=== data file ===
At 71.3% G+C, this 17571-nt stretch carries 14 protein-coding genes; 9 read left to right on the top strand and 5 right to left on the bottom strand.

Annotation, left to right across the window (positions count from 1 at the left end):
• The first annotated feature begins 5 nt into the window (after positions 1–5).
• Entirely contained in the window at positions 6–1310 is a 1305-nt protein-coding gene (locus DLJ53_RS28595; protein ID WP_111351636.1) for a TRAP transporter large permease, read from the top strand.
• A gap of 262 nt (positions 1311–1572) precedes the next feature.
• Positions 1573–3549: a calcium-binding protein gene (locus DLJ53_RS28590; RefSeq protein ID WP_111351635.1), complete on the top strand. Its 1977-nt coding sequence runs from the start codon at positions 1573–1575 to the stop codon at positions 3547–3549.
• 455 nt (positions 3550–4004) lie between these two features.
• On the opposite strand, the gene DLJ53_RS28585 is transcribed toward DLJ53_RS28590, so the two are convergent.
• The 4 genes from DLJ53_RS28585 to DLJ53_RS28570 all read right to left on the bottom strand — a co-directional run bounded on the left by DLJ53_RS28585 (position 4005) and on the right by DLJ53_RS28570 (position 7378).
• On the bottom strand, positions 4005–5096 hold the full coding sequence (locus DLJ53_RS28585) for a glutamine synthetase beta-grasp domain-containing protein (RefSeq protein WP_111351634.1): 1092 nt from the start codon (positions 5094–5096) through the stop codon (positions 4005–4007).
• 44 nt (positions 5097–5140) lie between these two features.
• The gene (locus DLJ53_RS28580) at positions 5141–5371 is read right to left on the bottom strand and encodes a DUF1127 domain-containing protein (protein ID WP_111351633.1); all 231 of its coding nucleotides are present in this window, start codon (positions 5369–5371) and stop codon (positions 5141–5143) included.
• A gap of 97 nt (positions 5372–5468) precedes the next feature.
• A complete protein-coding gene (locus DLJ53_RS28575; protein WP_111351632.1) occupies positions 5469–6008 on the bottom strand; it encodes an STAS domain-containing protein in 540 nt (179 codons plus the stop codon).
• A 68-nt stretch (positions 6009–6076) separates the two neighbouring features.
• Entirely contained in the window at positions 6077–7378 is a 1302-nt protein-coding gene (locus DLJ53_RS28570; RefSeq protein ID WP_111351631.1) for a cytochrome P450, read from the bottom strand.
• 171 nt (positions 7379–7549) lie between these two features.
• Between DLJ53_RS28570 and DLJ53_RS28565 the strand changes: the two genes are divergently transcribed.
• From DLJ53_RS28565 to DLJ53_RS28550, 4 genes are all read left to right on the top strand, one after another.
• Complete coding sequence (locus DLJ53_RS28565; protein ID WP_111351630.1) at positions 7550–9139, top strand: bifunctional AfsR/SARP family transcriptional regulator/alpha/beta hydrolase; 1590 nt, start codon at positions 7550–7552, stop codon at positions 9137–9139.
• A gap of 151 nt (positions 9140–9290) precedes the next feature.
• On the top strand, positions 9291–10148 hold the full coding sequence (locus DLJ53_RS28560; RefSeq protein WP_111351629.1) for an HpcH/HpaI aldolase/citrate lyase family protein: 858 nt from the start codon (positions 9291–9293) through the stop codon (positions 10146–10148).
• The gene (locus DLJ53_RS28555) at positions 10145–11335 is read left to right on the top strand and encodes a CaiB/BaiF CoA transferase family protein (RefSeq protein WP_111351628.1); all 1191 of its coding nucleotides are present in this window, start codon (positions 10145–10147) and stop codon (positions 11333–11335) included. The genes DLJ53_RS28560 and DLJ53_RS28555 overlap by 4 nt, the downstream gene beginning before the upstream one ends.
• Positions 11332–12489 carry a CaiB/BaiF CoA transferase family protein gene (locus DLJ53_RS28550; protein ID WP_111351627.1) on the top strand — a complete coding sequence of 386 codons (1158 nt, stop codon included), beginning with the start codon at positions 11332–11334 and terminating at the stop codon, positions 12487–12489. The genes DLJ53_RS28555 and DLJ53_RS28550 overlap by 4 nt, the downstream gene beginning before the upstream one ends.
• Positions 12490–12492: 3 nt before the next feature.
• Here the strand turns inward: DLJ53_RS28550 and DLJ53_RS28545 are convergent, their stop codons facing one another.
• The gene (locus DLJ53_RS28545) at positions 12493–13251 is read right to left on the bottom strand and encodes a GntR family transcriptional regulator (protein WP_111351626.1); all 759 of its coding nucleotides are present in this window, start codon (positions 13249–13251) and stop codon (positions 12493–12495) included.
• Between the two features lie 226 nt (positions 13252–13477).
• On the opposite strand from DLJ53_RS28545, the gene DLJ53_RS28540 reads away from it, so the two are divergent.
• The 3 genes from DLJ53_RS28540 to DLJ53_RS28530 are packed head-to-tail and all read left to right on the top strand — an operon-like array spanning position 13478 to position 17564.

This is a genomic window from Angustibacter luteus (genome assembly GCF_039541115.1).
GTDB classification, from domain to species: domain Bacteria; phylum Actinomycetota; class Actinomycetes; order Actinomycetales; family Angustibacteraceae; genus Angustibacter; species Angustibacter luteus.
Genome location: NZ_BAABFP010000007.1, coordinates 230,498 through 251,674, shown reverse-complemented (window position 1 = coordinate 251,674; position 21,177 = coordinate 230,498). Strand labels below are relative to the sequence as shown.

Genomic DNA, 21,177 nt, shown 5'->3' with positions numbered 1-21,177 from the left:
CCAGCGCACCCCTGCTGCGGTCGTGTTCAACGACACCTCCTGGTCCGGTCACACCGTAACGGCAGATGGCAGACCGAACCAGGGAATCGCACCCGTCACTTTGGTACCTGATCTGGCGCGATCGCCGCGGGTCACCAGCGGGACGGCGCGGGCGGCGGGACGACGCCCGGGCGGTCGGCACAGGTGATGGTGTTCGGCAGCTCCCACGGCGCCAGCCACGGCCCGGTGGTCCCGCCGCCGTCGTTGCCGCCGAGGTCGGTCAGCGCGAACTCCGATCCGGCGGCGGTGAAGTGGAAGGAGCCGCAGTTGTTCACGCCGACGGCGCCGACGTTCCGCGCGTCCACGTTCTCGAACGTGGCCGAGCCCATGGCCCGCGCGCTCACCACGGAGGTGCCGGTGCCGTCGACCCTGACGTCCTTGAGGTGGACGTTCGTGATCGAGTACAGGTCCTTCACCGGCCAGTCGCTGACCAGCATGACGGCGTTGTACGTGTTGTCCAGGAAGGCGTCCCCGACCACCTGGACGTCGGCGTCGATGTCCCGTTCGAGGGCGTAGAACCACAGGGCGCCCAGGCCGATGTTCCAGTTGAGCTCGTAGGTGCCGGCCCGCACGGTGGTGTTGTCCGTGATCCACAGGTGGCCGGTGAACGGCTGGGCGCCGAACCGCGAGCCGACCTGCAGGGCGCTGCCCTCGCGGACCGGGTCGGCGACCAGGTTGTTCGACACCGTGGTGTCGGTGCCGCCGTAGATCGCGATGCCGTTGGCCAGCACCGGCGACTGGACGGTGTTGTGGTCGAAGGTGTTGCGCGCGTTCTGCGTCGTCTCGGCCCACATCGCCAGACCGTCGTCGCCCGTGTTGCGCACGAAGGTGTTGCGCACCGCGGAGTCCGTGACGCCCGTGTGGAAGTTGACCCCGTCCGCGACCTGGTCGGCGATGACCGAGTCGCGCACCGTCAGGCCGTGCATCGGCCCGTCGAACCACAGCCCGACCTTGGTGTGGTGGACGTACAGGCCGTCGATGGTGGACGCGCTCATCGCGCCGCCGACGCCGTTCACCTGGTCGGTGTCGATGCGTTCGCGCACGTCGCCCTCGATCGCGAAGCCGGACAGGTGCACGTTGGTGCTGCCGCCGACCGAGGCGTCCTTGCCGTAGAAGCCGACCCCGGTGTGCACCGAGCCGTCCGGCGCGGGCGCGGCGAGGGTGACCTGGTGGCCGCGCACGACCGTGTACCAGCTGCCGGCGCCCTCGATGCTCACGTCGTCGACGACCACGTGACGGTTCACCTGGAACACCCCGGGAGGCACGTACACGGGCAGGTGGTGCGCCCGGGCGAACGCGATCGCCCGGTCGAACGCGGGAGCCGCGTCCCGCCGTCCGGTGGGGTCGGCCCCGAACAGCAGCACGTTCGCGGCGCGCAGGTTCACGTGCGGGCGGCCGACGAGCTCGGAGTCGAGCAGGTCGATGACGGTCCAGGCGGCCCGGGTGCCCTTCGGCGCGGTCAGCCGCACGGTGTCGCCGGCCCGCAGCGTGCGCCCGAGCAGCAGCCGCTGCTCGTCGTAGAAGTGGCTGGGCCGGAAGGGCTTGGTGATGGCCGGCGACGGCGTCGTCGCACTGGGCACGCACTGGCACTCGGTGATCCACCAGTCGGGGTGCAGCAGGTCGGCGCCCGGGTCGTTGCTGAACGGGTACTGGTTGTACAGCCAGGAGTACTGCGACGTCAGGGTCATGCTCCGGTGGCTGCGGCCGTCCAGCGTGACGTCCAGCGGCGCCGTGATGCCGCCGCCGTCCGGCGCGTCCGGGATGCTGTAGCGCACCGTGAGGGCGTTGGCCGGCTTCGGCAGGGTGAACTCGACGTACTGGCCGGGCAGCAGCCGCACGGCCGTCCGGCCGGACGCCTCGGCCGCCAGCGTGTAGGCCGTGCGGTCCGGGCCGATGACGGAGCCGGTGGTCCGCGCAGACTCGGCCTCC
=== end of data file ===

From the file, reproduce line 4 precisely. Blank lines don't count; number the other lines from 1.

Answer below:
• Entirely contained in the window at positions 6–1310 is a 1305-nt protein-coding gene (locus DLJ53_RS28595; protein ID WP_111351636.1) for a TRAP transporter large permease, read from the top strand.